We build in time for breakout sessions after every update talk within the large group. We used Zoom to randomly put together groups of 3-4 people and ask them to reflect on what they heard, what stood out or just share any thoughts. We got some amazing feedback about this.

During breaks or in between scheduled sessions we provided a space on our map dedicated to mingling including the corresponding Zoom link. In the morning, there were coffee tables during breakfast and the boats (1:1) and islands (group calls) where people could have informal conversations.

We also organized a collective virtual yoga session and a game night where people could get together and enjoy quality time together.

To summarize

Establish what your workers will need to gain from the event, be it interactions, knowledge or experience.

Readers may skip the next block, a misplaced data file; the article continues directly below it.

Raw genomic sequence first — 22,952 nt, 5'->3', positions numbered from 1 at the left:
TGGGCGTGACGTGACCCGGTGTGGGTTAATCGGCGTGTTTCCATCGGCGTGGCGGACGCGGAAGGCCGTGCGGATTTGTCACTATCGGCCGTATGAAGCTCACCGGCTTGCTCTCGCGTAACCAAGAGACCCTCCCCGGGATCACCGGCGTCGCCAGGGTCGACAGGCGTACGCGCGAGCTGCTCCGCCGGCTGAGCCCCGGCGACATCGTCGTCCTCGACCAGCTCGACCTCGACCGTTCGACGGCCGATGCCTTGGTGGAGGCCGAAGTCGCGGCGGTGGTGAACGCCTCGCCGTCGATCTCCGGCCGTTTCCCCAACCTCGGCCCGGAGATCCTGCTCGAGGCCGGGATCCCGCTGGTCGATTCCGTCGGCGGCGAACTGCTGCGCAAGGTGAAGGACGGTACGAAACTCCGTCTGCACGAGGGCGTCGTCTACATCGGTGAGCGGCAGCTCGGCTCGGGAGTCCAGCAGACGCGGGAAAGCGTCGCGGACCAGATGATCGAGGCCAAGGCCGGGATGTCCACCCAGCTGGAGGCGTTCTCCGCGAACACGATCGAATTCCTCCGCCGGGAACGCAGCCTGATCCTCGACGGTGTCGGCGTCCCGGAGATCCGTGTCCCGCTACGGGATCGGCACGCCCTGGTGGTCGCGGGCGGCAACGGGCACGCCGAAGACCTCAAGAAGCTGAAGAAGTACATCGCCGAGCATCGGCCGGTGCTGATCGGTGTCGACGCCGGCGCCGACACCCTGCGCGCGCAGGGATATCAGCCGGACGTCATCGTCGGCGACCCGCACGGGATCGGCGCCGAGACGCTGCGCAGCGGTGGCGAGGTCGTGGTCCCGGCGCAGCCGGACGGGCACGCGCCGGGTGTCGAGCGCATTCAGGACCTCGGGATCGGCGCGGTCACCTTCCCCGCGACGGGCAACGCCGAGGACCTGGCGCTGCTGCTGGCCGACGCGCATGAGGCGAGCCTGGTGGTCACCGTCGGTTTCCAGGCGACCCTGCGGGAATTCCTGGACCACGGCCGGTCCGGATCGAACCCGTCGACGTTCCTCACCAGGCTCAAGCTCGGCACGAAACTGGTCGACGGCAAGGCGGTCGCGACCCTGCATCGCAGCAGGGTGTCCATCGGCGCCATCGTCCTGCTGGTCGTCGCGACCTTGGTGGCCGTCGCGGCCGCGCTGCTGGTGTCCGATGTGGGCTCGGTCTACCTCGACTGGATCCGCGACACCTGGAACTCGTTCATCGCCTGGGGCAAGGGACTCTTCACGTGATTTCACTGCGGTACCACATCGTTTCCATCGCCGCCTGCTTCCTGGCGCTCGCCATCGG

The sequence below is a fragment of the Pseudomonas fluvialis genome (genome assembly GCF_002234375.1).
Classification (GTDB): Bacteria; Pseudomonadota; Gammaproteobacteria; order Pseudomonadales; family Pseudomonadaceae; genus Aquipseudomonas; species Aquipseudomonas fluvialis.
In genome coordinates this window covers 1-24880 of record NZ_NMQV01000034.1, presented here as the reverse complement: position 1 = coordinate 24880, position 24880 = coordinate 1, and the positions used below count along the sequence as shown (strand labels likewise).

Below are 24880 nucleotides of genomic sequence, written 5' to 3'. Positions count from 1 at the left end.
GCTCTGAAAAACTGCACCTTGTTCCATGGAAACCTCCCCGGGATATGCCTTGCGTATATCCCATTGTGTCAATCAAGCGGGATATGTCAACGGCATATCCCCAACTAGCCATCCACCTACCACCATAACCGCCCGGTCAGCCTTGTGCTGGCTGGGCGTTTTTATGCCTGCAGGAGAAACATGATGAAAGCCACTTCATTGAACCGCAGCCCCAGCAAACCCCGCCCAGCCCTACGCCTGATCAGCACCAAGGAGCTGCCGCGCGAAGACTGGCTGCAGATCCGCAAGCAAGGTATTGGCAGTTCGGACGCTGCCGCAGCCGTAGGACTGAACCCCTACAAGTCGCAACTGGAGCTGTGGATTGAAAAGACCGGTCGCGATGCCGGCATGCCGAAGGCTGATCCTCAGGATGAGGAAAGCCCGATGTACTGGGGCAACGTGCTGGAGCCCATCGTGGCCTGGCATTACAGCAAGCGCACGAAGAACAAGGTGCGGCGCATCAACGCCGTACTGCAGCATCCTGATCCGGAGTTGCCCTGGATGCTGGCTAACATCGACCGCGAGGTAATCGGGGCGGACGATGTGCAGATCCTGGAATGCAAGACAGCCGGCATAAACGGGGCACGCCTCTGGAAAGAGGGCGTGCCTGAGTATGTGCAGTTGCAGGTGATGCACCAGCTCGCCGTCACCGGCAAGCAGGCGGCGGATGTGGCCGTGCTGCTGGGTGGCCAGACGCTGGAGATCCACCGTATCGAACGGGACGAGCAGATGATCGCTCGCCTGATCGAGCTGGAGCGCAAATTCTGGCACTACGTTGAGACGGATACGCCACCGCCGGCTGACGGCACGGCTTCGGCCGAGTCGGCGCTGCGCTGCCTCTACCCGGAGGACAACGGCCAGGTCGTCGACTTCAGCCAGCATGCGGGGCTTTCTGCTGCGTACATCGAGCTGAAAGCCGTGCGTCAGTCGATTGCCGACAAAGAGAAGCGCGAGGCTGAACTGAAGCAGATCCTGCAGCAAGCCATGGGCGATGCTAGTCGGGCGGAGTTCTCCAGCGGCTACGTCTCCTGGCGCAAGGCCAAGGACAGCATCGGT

Ask them what they expect to get from any event or specific sessions. 

Build an event that will make them want to attend future ones.

Plan with flexibility in mind to cater to people’s time pressures and to work around technology issues.

Focus on creating magic and empathy at every meeting to make them memorable and keep people engaged. 

Take feedback to improve future events. Always look to shake things up, rather than repeating ideas. 

Find out about the needs of your co-workers first and only then think of tools and sessions to make the gathering happen ‐ instead of the other way around. 

There are countless lists of tips and tools to create virtual experiences ‐ it won’t work if it doesn’t fit the individual vibe of your company, culture and community. 

Take the time to build empathy for your people first – in that way they will be open to engage and contribute … and eventually feel the magic.